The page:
Read the first thread.


        https://www.duolingo.com/profile/sylviamora

        Am I wrong for taking this as "we are entering June?"


        https://www.duolingo.com/profile/malcolmissimo

        Yes, and also for not reading the first thread :-)


        https://www.duolingo.com/profile/frbs01

        What does this sentence means? I'm not an english speaker


        https://www.duolingo.com/profile/DerSchneggasepp

        In former tasks we learned that "entro" means "in"


        [deactivated user]

          "entro" = enter and also "within" and "before" (time periods), but even translation programs do not accept the word "before"!! The word "before" is "prima" so,....now what?


          https://www.duolingo.com/profile/CarlaCulve

          I got it right, but I thought is was saying We enter june, ie: We are entering the month of June, ie: its the end of May.


          https://www.duolingo.com/profile/Spikelvr75

          I put "We go in June" and it didn't accept it and I'm not entirely sure why because entro means within.


          https://www.duolingo.com/profile/KenPatters3

          Couldn't this phrase be interpreted as "We will be going by the 'time' we enter June," since entro also menas "enter."


          https://www.duolingo.com/profile/Diane-Berto

          "Andremo entro giugno." Seems more correct. Doesn't it?


          https://www.duolingo.com/profile/Rosamaria170767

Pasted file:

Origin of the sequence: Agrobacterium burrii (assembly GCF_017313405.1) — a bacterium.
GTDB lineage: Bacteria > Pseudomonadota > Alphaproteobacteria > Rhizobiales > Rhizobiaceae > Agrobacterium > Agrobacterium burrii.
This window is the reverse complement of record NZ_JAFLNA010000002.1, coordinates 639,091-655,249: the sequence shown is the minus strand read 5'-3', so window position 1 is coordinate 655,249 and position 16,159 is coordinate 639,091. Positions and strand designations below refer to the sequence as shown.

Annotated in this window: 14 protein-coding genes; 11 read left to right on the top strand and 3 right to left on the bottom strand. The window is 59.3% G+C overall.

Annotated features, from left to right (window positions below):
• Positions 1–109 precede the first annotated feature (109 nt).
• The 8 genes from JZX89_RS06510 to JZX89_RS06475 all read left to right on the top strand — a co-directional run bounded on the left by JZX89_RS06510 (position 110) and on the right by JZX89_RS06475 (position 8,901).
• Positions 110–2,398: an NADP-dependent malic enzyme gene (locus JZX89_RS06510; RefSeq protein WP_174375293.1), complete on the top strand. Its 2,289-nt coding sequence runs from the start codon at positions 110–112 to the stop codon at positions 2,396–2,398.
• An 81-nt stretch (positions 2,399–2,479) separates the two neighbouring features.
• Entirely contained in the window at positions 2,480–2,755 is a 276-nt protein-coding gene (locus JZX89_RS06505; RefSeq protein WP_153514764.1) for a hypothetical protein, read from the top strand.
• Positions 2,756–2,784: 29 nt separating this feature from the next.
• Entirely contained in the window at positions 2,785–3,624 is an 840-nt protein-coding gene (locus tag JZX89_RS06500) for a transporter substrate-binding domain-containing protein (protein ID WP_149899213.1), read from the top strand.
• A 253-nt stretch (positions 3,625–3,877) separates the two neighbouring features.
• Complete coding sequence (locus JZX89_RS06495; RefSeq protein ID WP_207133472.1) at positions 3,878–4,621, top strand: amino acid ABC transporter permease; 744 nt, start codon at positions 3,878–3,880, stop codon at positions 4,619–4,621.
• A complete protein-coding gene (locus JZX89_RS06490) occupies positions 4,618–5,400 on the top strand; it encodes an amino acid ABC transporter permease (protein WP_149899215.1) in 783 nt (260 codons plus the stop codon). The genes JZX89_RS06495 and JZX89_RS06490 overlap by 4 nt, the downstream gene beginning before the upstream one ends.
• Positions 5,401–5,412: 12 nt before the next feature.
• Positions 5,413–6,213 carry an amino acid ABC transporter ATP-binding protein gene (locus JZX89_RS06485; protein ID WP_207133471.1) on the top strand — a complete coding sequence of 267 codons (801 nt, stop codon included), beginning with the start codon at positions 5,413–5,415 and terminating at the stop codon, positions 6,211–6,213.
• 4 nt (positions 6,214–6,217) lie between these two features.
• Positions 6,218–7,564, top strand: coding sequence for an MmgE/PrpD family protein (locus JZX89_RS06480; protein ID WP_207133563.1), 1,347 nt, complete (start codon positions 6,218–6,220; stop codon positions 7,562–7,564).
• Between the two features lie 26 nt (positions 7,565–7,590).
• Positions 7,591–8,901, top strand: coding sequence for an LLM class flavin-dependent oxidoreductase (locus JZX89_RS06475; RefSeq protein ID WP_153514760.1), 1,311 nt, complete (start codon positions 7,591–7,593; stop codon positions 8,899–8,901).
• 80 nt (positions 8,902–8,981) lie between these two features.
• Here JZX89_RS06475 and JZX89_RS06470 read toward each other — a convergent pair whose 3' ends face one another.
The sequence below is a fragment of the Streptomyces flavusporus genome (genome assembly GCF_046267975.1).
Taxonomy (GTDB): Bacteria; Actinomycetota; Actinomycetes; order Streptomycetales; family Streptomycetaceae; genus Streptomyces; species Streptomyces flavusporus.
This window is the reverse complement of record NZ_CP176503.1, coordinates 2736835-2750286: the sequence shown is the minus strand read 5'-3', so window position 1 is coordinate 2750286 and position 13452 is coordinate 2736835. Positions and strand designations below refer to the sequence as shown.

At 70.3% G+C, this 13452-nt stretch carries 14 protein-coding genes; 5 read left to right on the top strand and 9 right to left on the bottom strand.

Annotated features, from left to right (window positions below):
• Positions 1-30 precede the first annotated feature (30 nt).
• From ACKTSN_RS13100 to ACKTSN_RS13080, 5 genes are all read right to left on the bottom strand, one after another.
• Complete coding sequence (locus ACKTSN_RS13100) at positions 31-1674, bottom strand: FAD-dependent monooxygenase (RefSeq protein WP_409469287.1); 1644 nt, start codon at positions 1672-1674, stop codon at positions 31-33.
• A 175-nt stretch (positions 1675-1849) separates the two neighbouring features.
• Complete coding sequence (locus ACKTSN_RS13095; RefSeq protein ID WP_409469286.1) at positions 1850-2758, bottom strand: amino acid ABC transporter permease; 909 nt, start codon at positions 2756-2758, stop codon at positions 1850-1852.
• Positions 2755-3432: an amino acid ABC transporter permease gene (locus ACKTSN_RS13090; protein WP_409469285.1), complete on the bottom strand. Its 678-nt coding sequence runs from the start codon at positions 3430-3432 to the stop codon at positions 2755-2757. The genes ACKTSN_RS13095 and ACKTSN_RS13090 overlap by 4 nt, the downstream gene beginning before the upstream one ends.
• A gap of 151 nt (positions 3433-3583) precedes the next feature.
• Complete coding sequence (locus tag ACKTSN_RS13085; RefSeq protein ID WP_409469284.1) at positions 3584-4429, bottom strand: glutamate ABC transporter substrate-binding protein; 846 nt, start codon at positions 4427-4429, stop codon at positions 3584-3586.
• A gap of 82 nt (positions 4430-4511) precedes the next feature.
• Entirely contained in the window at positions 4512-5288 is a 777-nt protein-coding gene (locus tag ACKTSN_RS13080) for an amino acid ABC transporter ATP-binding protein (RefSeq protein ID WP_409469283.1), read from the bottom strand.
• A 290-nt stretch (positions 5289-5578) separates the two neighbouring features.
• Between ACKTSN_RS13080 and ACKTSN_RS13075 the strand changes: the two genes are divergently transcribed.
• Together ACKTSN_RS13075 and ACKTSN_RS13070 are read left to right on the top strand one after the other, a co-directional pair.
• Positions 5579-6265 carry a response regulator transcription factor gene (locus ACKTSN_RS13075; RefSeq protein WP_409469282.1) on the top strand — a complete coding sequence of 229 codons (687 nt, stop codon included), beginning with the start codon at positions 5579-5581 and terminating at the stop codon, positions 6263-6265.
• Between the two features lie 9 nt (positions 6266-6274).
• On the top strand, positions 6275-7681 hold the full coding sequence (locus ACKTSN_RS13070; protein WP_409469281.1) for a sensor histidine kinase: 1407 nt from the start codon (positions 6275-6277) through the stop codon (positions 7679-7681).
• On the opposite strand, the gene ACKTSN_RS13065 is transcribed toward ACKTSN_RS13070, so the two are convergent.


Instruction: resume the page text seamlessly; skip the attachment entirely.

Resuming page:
Why so tricky.?.teaching should be fair to students


          https://www.duolingo.com/profile/Anne609994

          This is the present tense NOT the future tense ---Please explain.


          https://www.duolingo.com/profile/DrRoth01

          How did "andiamo" become the future tense?


          https://www.duolingo.com/profile/Buthaina1986

          Why there's no 'a' before 'giugno'?


          https://www.duolingo.com/profile/trudi274313

          In italiano questo è sempre futuro!!!


          https://www.duolingo.com/profile/HappyScot

          I do say we are going into June, so don't think its fair to not have this accepted


          https://www.duolingo.com/profile/WilliamM.G

          Suggest you change this up to use other months, and "dopo" in order make it more interesting. We have been going before June for a long time via these exercises.


          https://www.duolingo.com/profile/buwaya

          Can this work? "Let's go come June"


          https://www.duolingo.com/profile/omigo

          That is a creative translation buwaya - but it seems to suggest going at the start of June, which is not what either the meaning of "before" or "within" suggests. My question is more basic: Isn't it confusing to have an expression which can mean both of these things? Arranging your holidays must be a nightmare!!


          https://www.duolingo.com/profile/buwaya

          I think the better translation for "let's go come June" is "Andiamo arriva giugno". So it won't really work here. Contextual meaning here in Duolingo is sometimes lost while the owl is watching.

          Consulting http://forum.wordreference.com/showthread.php?t=1579089, I found that "entro" is really ambiguous even for Italians.

          Maybe the better phraseology here is "Andiamo davanti a giugno" if we are to use the word "before".

          Se la frase é scritto cosi, arriviamo con una frase piu chiare.